Principal investigator in the study is Robert R. Henry, MD, professor of medicine in the Division of Endocrinology and Metabolism at UC San Diego and chief of the Section of Endocrinology, Metabolism & Diabetes at the Veterans Affairs San Diego Healthcare System.

No Sons Linked to Lower Contraception Use in Nepal

While poverty and under-education continue to dampen contraception use in Nepal, exacerbating the country’s efforts to reduce maternal and child mortality rates, researchers say another, more surprising factor may be more intractable: Deeply held cultural preferences for sons over daughters. … Read the full story from the UCSD Newsroom

Dr. Anita RajFirst author Anita Raj, PhD, is a professor of medicine in the Division of Global Public Health and a Senior Fellow in the UC San Diego Center on Global Justice.

She focuses her global public health research on sexual and reproductive health, gender-based violence and substance misuse and abuse.

Funds from the Lucile and David Packard Foundation’s Population and Reproductive Health program support Dr. Raj’s study, Assessment of Girl Child Marriage and Adolescent Motherhood and Its Public Health Impact in South Asia.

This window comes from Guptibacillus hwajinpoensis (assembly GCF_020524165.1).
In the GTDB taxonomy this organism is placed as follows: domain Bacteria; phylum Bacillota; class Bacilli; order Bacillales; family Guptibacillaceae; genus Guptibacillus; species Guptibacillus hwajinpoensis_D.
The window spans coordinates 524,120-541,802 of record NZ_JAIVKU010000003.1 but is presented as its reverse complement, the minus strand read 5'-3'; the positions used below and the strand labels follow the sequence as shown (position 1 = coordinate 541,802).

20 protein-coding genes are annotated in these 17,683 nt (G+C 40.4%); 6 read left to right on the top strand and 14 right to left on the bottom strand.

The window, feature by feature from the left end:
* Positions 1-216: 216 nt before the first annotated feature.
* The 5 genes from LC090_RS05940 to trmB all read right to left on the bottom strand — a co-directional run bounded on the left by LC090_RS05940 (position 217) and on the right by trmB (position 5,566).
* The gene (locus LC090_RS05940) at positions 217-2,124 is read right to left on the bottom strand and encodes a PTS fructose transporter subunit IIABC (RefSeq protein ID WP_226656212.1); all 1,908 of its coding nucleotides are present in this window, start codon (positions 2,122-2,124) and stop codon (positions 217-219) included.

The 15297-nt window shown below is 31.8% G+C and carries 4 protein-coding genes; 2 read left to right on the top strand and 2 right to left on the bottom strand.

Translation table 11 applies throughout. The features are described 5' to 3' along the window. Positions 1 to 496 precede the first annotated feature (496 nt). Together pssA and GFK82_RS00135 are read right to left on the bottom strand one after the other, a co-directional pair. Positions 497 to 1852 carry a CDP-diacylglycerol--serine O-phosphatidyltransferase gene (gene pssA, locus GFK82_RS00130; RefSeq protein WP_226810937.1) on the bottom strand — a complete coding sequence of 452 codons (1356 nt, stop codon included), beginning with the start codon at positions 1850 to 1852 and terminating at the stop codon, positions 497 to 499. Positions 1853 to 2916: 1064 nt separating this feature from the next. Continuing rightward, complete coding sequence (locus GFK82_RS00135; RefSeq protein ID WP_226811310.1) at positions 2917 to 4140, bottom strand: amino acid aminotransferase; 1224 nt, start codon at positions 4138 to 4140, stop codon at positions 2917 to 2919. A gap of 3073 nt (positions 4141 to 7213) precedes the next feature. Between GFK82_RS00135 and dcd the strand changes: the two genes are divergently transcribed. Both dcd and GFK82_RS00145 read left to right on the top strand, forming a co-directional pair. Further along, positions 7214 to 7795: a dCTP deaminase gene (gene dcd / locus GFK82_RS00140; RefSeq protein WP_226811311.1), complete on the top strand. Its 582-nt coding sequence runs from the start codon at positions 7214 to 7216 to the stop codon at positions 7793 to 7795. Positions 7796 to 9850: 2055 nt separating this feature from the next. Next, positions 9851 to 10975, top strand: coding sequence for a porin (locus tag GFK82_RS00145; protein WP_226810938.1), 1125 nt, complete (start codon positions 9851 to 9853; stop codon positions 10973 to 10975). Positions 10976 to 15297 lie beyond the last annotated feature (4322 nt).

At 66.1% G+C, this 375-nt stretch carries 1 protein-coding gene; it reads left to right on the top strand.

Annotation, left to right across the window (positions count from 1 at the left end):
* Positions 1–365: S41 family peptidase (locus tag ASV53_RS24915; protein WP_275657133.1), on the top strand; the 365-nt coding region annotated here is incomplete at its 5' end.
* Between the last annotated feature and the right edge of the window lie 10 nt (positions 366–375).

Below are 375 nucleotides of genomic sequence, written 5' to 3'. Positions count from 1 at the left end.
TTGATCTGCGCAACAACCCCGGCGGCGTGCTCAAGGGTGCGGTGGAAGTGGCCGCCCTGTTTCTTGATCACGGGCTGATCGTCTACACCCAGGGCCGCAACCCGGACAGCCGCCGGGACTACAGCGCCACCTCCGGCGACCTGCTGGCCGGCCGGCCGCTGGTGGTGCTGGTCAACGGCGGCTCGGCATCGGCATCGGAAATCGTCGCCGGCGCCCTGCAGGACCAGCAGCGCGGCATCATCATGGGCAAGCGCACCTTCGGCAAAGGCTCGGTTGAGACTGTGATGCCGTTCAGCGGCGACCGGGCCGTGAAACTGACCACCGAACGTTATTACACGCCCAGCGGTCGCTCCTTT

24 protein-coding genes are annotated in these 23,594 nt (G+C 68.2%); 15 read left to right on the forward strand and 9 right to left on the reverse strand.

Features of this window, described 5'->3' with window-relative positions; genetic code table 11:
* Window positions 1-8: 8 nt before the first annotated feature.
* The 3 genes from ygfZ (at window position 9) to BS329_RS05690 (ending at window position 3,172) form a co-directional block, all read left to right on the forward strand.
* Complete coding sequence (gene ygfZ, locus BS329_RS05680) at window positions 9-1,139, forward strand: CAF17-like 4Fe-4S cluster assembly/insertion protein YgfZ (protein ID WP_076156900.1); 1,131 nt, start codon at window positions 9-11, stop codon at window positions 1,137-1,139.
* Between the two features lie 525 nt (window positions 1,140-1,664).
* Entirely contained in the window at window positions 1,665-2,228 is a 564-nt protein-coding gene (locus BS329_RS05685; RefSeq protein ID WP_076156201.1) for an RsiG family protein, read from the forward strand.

The coauthors of the Nepal study report are three Division of Global Public Health colleagues: medical student Rohan J. Vilms, postdoctoral researcher Lotus McDougal and professor Jay G. Silverman, PhD.

Raj and Silverman are faculty members and Lotus McDougal is a graduate of the Global Health track of the UC San Diego – San Diego State University Joint Doctoral Program in Public Health.

Vilms is a second-year medical student who had the opportunity to take part in the Nepal study via a summer internship supported by UC San Diego’s National Institutes of Health Short-Term Research Training Grant for medical students.

His undergraduate degree is from the Global Health and Development track of the Human Biology program at Stanford University.

Rohan J. Vilms

Medical student Rohan J. Vilms

Vilms was born in the United States and spent his childhood years from age 3 to age 12 in India. Living in the two nations shaped his perceptions of disparities in standard of living and health outcomes because of social circumstances, he said.